Much more likely to not care about bloody hands is Stannis’ Red Priestess. A little Baratheon blood sacrifice will get her burning for Stannis again, and I’m sure he’s okay with that after the look of pity she gave him before she left. She may as well have pat him on the head.
In King’s Landing, we learn the literal cost of the Iron Throne. It’s a hefty sum, and not something to trust in the hands of a pimp. The Iron Bank of Brothers has a motto to rival the Lannister’s unofficial credo: “Always pay your debts or we’ll send a rival army to kill you.” Sounds effective. Once again, Littlefinger manages to sneak away with clean hands and a few last trolls. Joke’s on him when he sees his crazy bride-to-be, Lysa Arryn. Can’t wait for that reunion.
Clean hands, dirty hands. Then there’s The Kingslayer.
First, let’s acknowledge that Brienne has a very naive idea of knighthood. And kings. Last week, she spoke about Renly as if she knew him. But she didn’t. She was in his Rainbow Guard for all of a day. She loved the idea of Renly. And she loves the idea of being a noble knight. The tragic thing is, she is a noble knight. I don’t think Jamie fully understood that until Brienne said she wouldn’t just take being raped. Or killed. It was the first time he really imagined being in her shoes.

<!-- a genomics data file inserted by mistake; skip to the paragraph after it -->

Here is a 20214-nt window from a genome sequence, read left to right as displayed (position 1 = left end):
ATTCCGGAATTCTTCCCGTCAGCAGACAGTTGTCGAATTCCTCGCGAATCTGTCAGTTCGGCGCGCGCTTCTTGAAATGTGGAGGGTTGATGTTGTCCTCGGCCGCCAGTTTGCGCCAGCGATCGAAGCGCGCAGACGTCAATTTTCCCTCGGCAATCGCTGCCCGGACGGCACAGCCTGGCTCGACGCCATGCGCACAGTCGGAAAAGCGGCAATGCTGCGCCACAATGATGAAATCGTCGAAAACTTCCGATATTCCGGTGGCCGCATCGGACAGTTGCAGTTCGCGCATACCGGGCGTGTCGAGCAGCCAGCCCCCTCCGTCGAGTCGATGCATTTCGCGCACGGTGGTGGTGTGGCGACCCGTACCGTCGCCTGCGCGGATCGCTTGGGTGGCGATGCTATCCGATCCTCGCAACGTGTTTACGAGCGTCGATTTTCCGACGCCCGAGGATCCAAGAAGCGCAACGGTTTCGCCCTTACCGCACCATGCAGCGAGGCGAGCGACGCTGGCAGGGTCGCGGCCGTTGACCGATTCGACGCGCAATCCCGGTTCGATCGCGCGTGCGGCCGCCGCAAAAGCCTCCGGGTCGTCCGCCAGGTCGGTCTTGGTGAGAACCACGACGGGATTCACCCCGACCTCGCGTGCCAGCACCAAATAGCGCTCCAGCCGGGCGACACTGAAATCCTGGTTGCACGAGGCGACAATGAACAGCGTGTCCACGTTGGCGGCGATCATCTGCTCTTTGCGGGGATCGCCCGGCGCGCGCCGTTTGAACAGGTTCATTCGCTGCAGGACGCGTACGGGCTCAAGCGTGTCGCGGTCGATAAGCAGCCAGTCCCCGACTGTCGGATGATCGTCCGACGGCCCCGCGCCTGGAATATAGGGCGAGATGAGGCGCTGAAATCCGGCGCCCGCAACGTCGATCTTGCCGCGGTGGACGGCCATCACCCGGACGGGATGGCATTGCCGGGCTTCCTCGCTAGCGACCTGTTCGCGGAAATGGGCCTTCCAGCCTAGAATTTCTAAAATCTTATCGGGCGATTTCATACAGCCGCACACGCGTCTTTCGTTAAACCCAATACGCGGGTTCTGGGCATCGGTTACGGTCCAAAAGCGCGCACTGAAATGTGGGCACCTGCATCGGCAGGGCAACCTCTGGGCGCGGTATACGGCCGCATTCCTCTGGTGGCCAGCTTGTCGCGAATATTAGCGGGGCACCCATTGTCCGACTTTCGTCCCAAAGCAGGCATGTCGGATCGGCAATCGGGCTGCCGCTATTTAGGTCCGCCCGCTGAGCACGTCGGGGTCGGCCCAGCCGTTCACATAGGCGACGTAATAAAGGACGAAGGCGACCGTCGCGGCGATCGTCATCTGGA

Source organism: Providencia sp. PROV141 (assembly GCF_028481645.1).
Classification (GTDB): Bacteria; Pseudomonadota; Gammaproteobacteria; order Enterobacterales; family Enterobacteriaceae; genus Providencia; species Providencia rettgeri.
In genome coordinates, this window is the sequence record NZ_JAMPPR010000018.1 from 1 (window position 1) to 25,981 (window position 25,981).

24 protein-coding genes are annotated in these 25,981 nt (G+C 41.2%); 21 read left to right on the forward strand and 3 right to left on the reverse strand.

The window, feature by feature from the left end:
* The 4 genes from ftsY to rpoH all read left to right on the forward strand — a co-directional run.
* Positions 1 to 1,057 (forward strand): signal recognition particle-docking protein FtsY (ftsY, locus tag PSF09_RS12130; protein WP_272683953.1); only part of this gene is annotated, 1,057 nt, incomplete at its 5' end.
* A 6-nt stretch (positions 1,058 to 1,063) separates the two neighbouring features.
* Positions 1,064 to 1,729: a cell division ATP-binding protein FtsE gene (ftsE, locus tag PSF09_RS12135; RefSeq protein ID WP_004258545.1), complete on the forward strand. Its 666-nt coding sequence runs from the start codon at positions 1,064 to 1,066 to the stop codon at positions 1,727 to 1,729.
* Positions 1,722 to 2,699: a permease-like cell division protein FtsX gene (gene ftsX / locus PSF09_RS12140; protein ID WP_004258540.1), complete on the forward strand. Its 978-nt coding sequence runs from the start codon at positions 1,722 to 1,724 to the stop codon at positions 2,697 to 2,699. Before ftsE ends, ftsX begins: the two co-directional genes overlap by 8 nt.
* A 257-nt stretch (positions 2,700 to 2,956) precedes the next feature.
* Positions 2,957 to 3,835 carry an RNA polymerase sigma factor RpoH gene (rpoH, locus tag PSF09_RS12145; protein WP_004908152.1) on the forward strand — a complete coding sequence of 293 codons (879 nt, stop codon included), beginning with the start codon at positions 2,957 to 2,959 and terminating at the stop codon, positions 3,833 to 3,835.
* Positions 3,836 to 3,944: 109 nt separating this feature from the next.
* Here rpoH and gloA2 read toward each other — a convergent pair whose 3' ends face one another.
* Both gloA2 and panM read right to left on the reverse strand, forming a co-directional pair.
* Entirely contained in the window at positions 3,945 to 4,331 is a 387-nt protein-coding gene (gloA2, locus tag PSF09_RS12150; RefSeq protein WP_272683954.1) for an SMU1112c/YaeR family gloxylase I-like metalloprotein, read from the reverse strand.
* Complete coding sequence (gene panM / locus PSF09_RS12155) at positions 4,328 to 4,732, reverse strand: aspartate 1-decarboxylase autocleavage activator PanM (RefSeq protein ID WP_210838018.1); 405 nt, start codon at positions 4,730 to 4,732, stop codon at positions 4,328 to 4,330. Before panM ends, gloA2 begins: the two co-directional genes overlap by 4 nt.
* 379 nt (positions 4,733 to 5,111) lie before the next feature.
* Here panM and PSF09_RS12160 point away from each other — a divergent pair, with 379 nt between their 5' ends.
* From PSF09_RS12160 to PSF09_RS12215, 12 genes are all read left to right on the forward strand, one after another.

I won’t lie; I miss the Bloody Mummers, but the lead Bolton bannerman reminds me of an even creepier Six-Fingered Man. I was so happy when Jaime used some quick thinking to save Brienne from a brutal gang rape and painful death. Who doesn’t love a good redemption arc? But of course, no good deed goes unpunished in Westeros. That was a brutal, short scene. What’s Jaime worth when his only percieved value is in his sword hand and his father’s name? You strip all of that away, and he’s just a scared man. But he’s still Jaime. And there are no men like him. I have a lot of confidence that Coster-Waldau will show us The Kingslayer’s vulnerable side.
Other things of note and Quote of the Week nominees:
Was that the best or worse choice of end credits music ever? It was a rousing rendition of “The Bear and the Maiden Fair.” I’m glad they retired “Rains of Castamere” for an episode.
“Always the artists.” What a pan back that was at the Fist of the First Men. Who knew the Others were so creative? Is it bad that I thought we had two former HBO show castmates in one scene? (Rome and Luck. Too soon?)
“I’m no Stark of Winterhell.” Hot Pie had the best possible goodbye for a character like Hot Pie, i.e. he was still breathing. And he gets to pursue his passion for bread. You can’t ask for much more on this show.
“Look at him, he’s a walking feast.” Again with the Sam fat jokes. Did you get the feeling that if Craster wouldn’t let the Night’s Watch into his creepy hovel of incest, they’d have taken shelter there by force? Nice tension.
Am I overthinking Pod’s free ride? I like to think of it as Littlefinger’s troll against Tyrion—they are Littlefinger’s whores, after all. But maybe Pod is just that good? I’m sure many inquiring minds want to see a deleted scene. For clarity. Sure.
Next week: Tensions mount at Craster’s. Maybe Bran gets a scene.
Game of Thrones airs Sundays at 9P.M. E/PT on HBO.